Thursday, April 4, 2024

Micropatches for Windows Local Session Manager Elevation of Privilege (CVE-2023-21771)


In December of 2022, Ben Barnea of Akamai posted an X thread about a bug they had found in Windows Local Service Manager (LSM) that can lead to local privilege escalation from regular user account to Local System. Ben discovered that code in LSM was missing a return value check after a call is made to RpcImpersonateClient to impersonate the caller: a failed impersonation attempt would therefore keep the code running as Local System.

After trying out several ideas to make the RpcImpersonateClient function fail, Ben succeeded with an interesting race condition trick, changing the caller's token after the call has been accepted by LSM, but before the impersonation is attempted.

Microsoft assigned this issue CVE-2023-21771, and issued a fix for it with January 2023 Windows Updates. 

Ben's X thread and proof of concept allowed us to reproduce the issue and create a micropatch for users of legacy Windows systems, which are no longer receiving security updates from Microsoft. 

Microsoft's Patch

Microsoft patched this issue by adding a check for the return value of RpcImpersonateClient call, and skipping the processing if the call fails.

Our Micropatch

Our patch is logically identical to Microsoft's:

MODULE_PATH "..\AffectedModules\lsm.dll_10.0.19041.1266_Win10-2004_64-bit_u2021-12\lsm.dll"
VULN_ID 7813
    PIT lsm.dll!0x58a7a
        cmp rax, 0x0        ;check if RpcImpersonateClient returned 0 for success
        jne PIT_0x58a7a     ;if not, jump to the error block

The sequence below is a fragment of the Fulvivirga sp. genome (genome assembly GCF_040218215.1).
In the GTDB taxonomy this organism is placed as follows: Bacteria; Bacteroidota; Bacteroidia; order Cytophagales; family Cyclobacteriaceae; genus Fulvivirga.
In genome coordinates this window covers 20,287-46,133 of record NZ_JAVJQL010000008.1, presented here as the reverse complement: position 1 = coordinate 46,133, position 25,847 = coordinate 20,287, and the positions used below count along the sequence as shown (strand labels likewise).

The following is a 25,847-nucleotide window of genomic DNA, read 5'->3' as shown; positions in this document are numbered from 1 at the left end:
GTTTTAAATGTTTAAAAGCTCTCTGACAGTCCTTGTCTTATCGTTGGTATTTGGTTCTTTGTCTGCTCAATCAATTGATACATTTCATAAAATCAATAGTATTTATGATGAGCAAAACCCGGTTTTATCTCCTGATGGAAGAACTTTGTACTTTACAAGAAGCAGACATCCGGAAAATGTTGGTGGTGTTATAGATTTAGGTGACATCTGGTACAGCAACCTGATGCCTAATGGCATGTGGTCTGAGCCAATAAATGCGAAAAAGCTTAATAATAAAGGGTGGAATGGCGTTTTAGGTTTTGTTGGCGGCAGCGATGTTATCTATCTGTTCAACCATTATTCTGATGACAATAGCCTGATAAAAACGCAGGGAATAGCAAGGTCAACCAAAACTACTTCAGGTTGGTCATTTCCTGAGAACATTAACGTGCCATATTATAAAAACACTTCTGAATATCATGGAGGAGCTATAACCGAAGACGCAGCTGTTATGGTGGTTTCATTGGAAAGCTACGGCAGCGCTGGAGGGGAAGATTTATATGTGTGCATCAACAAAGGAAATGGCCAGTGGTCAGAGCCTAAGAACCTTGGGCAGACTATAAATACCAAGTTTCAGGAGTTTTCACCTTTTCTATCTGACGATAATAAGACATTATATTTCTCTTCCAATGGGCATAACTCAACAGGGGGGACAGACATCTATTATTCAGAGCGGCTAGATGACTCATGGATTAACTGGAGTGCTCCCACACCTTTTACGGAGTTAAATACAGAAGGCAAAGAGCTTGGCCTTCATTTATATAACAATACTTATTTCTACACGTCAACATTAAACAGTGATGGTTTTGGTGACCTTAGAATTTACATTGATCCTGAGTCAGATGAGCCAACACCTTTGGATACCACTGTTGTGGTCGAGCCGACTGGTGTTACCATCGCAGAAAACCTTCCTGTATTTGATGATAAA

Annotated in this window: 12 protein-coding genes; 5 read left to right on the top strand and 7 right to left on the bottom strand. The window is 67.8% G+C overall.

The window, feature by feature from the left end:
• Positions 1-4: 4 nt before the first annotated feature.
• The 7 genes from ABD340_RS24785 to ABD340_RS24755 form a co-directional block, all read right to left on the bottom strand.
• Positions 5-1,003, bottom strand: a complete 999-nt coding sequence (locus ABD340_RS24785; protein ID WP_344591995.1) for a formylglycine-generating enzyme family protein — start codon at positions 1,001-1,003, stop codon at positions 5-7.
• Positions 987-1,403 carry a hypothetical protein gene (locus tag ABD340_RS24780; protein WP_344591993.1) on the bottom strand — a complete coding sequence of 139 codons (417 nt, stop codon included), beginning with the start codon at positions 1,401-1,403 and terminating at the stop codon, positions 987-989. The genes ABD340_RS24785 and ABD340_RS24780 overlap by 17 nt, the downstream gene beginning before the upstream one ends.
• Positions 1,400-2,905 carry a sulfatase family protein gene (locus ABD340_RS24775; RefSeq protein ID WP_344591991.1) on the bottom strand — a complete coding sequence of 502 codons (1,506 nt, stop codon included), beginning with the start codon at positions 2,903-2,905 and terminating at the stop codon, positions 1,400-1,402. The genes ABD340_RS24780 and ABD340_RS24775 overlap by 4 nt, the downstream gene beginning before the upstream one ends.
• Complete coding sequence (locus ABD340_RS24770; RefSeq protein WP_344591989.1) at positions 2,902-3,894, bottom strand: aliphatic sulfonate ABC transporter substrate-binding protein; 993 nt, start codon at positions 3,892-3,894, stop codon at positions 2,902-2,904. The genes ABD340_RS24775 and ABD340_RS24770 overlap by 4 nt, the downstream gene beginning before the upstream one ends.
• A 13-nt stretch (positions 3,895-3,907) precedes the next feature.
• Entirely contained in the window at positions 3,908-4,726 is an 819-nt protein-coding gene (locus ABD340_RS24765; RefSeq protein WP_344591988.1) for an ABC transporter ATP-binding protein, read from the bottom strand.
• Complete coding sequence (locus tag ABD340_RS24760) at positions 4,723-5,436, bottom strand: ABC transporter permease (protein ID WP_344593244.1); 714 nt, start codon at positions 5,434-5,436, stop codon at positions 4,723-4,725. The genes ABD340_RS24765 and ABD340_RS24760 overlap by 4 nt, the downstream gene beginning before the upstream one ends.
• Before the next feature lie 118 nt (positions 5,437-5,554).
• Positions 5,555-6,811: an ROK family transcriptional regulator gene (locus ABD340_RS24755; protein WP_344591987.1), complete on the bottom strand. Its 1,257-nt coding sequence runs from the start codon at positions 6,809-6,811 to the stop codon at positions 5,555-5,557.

Micropatch Availability

Micropatches were written for the following security-adopted versions of Windows with all available Windows Updates installed:

  1. Windows 10 v21H1 - fully updated
  2. Windows 10 v2004 - fully updated
Older Windows 10 versions, Windows 7 and Server 2008 R2 were not affected by this issue. Newer Windows 10 versions received an official patch from Microsoft.
Micropatches have already been distributed to, and applied on, all online 0patch Agents in PRO or Enterprise accounts (unless Enterprise group settings prevent that). 

Vulnerabilities like this get discovered on a regular basis, and attackers know about them all. If you're using Windows that aren't receiving official security updates anymore, 0patch will make sure these vulnerabilities won't be exploited on your computers - and you won't even have to know or care about these things.

If you're new to 0patch, create a free account in 0patch Central, then install and register 0patch Agent from, and email for a trial. Everything else will happen automatically. No computer reboot will be needed.

We would like to thank  Ben Barnea of Akamai for sharing their analysis, which made it possible for us to create a micropatch for this issue.

To learn more about 0patch, please visit our Help Center.


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